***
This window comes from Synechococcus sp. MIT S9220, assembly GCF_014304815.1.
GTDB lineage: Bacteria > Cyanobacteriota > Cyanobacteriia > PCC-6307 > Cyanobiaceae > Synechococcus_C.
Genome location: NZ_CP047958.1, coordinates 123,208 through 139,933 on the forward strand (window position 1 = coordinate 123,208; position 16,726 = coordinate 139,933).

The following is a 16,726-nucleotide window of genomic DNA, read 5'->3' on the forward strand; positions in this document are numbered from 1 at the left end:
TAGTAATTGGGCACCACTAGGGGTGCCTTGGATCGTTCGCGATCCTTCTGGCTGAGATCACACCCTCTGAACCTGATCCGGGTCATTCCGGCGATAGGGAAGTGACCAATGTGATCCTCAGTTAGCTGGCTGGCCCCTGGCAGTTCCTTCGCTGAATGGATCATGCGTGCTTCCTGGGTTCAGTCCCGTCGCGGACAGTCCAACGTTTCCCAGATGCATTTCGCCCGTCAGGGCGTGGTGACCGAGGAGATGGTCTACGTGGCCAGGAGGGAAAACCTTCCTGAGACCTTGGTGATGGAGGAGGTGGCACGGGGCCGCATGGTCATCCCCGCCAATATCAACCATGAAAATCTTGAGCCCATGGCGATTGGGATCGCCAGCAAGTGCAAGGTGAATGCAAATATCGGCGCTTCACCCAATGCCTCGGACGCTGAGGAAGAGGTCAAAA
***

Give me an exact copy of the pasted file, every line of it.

This window comes from Synechococcus sp. MIT S9220, assembly GCF_014304815.1.
GTDB lineage: Bacteria > Cyanobacteriota > Cyanobacteriia > PCC-6307 > Cyanobiaceae > Synechococcus_C.
Genome location: NZ_CP047958.1, coordinates 123,208 through 139,933 on the forward strand (window position 1 = coordinate 123,208; position 16,726 = coordinate 139,933).

The following is a 16,726-nucleotide window of genomic DNA, read 5'->3' on the forward strand; positions in this document are numbered from 1 at the left end:
TAGTAATTGGGCACCACTAGGGGTGCCTTGGATCGTTCGCGATCCTTCTGGCTGAGATCACACCCTCTGAACCTGATCCGGGTCATTCCGGCGATAGGGAAGTGACCAATGTGATCCTCAGTTAGCTGGCTGGCCCCTGGCAGTTCCTTCGCTGAATGGATCATGCGTGCTTCCTGGGTTCAGTCCCGTCGCGGACAGTCCAACGTTTCCCAGATGCATTTCGCCCGTCAGGGCGTGGTGACCGAGGAGATGGTCTACGTGGCCAGGAGGGAAAACCTTCCTGAGACCTTGGTGATGGAGGAGGTGGCACGGGGCCGCATGGTCATCCCCGCCAATATCAACCATGAAAATCTTGAGCCCATGGCGATTGGGATCGCCAGCAAGTGCAAGGTGAATGCAAATATCGGCGCTTCACCCAATGCCTCGGACGCTGAGGAAGAGGTCAAAA